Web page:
This specialty product is sold as one that can rapidly fill in and smooth wrinkles around the mouth and eye, two spots where most women absolutely don’t want to see signs of aging. Of course, you won’t actually see your winkles reduced, at least not to the extent you may be hoping. The texture of this product means it has a mild, spackle-like effect on skin. It contains a lot of film-forming agent that works to temporarily fill superficial (not etched) wrinkles, though how long the visual trickery lasts depends on how expressive you are. As for long-term benefits, although this product contains some intriguing ingredients, none are capable of making skin look progressively younger. Like most of the leave-on products from SkinMedica, this contains their TNS complex, built around their human fibroblast conditioned media ingredient. TNS is a blend of human growth factors that present unknown risks to skin, and are a big reason why this product isn’t recommended. (For more information about TNS complex, please refer to the brand summary for SkinMedica on this site). The other reason TNS Line Refine isn’t recommended is because it contains the irritating menthol derivative menthyl lactate. Clearly, SkinMedica doesn’t really believe this works, why else would they need to include an ingredient that gives consumers the impression the product is doing something? Unfortunately, routine irritation from this menthol derivative won’t help skin of any age improve.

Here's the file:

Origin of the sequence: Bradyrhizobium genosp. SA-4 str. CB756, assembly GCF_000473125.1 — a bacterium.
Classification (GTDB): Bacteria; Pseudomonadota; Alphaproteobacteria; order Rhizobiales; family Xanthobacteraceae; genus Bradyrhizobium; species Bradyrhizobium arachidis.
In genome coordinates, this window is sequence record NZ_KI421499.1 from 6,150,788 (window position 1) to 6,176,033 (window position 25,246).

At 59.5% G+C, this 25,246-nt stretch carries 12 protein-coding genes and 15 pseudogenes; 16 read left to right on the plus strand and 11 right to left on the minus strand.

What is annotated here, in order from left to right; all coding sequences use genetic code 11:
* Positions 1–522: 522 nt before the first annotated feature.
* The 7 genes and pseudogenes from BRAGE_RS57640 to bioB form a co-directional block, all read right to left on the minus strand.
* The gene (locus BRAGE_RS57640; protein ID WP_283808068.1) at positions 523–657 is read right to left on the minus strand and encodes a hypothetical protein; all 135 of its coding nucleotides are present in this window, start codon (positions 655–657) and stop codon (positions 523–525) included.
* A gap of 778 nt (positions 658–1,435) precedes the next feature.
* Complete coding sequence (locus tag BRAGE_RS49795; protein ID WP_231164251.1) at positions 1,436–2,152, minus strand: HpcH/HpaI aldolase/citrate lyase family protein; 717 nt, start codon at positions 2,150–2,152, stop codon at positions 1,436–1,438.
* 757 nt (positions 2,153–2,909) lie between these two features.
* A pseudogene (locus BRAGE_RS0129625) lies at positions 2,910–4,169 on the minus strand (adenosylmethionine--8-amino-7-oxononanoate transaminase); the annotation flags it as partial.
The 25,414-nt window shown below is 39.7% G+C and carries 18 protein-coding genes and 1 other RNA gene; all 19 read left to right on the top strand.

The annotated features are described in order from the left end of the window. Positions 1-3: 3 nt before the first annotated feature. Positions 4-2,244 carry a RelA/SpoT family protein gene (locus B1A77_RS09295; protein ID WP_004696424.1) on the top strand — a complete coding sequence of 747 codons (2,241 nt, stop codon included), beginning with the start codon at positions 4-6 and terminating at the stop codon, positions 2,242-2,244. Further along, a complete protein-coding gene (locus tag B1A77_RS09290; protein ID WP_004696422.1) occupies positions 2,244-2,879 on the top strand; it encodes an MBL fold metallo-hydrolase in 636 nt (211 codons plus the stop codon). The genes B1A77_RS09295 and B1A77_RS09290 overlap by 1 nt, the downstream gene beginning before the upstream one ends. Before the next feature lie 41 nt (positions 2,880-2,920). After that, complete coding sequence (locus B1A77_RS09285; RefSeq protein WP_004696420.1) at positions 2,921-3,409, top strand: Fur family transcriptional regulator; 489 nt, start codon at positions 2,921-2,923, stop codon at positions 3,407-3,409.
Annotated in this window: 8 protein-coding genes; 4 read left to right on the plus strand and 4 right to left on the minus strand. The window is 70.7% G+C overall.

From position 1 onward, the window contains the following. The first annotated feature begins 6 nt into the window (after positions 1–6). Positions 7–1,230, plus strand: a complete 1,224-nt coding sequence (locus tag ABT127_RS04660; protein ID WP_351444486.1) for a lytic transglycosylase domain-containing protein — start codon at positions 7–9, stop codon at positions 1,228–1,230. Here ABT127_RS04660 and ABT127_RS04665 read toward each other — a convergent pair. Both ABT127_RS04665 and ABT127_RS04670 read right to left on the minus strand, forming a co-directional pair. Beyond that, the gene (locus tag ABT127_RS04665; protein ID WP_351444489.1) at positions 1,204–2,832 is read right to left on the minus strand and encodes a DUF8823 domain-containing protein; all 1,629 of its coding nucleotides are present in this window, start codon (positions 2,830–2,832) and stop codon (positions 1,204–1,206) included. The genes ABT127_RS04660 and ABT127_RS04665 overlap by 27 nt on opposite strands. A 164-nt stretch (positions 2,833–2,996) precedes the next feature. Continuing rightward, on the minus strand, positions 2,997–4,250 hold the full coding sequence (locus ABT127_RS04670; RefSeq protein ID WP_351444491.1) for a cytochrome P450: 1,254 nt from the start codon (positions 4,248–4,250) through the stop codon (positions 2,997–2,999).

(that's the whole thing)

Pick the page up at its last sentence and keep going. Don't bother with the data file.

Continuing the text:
Generates rapid filling and smoothing action to visually reduce the appearance of fine lines and wrinkles around the mouth, eyes, and crow’s feet while providing long term anti aging benefits.
Water, Cetyl Ethylhexanoate, Hdi/Trimethylol Hexyllactone Crosspolymer, Olive Fruit Unsaponifiables, Glycerin, Arachidyl Alcohol, Shea Butter, Human Fibroblast Conditioned Media, Aminobutyric Acid, Dipeptide Diaminobutyroyl Benzylamide Diacetate, Palmitoyl Tripeptide-5, Dipalmitoyl Hydroxyproline, Ubiquinone, Saccharomyces Ferment Lysate Filtrate, Tetrahexyl Ascorbate, Sodium Hyaluronate, Tocopheryl Acetate, Camellia Oleifera Leaf Extract, Dimethicone, Ethylhexyl Palmitate, Silica Dimethyl Silylate, Polyacrylate-13, Polyisobutene, Polysorbate 20, Isoceteth-20, Behenyl Alcohol, Arachidyl Glucoside, Cetearyl Alcohol, Ceteareth-20, Menthyl Lactate, C12-15 Alkyl Benzoate, Butylene Glycol, Xanthan Gum, Disodium Edta, Ethoxydiglycol, Phenoxyethanol, Methylparaben, Propylparaben, Butylparaben, Isobutylparaben, Ethylparaben, Titanium Dioxide, Silica, Mica
California-based SkinMedica offers a range of dermatologist-developed skin-care products aimed at the symptoms of aging skin, such as wrinkles and skin discolorations. (Is there anyone whose skin isn't aging?) They also offer products to manage acne and for skin discolorations. Regrettably, the products for acne are a giant step in the wrong direction, and the skin-lightening options are paltry (although the latter do contain a potentially effective amount of vitamin C). So, as far as SkinMedica's anti-aging products (a subcategory labeled TNS) go, they are far more senseless than significant.